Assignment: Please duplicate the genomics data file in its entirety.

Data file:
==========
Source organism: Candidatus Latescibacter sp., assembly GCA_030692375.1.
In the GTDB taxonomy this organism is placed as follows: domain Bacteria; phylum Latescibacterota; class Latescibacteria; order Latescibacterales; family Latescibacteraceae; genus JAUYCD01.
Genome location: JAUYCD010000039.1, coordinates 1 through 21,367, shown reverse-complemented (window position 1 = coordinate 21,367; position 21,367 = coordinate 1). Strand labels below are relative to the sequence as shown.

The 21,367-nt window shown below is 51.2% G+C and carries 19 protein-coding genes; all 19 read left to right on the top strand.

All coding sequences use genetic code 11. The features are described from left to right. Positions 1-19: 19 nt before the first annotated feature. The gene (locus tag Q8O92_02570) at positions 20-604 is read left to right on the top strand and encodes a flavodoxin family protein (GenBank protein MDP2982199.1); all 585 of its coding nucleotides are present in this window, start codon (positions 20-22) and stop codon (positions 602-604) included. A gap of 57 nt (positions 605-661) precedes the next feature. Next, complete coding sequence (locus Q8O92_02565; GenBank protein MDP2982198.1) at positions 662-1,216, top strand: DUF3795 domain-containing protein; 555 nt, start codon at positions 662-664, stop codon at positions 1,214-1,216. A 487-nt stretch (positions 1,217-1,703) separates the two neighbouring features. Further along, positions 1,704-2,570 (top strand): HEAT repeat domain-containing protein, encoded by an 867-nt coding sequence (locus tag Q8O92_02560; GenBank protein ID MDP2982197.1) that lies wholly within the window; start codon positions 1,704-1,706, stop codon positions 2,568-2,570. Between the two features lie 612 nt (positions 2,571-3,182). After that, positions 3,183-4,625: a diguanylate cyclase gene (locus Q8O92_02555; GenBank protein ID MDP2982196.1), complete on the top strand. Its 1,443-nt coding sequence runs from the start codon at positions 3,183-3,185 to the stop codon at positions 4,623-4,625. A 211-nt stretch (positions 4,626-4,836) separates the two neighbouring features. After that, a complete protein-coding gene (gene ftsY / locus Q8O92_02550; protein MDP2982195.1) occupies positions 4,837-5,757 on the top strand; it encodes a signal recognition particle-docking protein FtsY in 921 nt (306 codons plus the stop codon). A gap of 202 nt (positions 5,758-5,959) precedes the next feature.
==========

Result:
Source organism: Candidatus Latescibacter sp., assembly GCA_030692375.1.
In the GTDB taxonomy this organism is placed as follows: domain Bacteria; phylum Latescibacterota; class Latescibacteria; order Latescibacterales; family Latescibacteraceae; genus JAUYCD01.
Genome location: JAUYCD010000039.1, coordinates 1 through 21,367, shown reverse-complemented (window position 1 = coordinate 21,367; position 21,367 = coordinate 1). Strand labels below are relative to the sequence as shown.

The 21,367-nt window shown below is 51.2% G+C and carries 19 protein-coding genes; all 19 read left to right on the top strand.

All coding sequences use genetic code 11. The features are described from left to right. Positions 1-19: 19 nt before the first annotated feature. The gene (locus tag Q8O92_02570) at positions 20-604 is read left to right on the top strand and encodes a flavodoxin family protein (GenBank protein MDP2982199.1); all 585 of its coding nucleotides are present in this window, start codon (positions 20-22) and stop codon (positions 602-604) included. A gap of 57 nt (positions 605-661) precedes the next feature. Next, complete coding sequence (locus Q8O92_02565; GenBank protein MDP2982198.1) at positions 662-1,216, top strand: DUF3795 domain-containing protein; 555 nt, start codon at positions 662-664, stop codon at positions 1,214-1,216. A 487-nt stretch (positions 1,217-1,703) separates the two neighbouring features. Further along, positions 1,704-2,570 (top strand): HEAT repeat domain-containing protein, encoded by an 867-nt coding sequence (locus tag Q8O92_02560; GenBank protein ID MDP2982197.1) that lies wholly within the window; start codon positions 1,704-1,706, stop codon positions 2,568-2,570. Between the two features lie 612 nt (positions 2,571-3,182). After that, positions 3,183-4,625: a diguanylate cyclase gene (locus Q8O92_02555; GenBank protein ID MDP2982196.1), complete on the top strand. Its 1,443-nt coding sequence runs from the start codon at positions 3,183-3,185 to the stop codon at positions 4,623-4,625. A 211-nt stretch (positions 4,626-4,836) separates the two neighbouring features. After that, a complete protein-coding gene (gene ftsY / locus Q8O92_02550; protein MDP2982195.1) occupies positions 4,837-5,757 on the top strand; it encodes a signal recognition particle-docking protein FtsY in 921 nt (306 codons plus the stop codon). A gap of 202 nt (positions 5,758-5,959) precedes the next feature.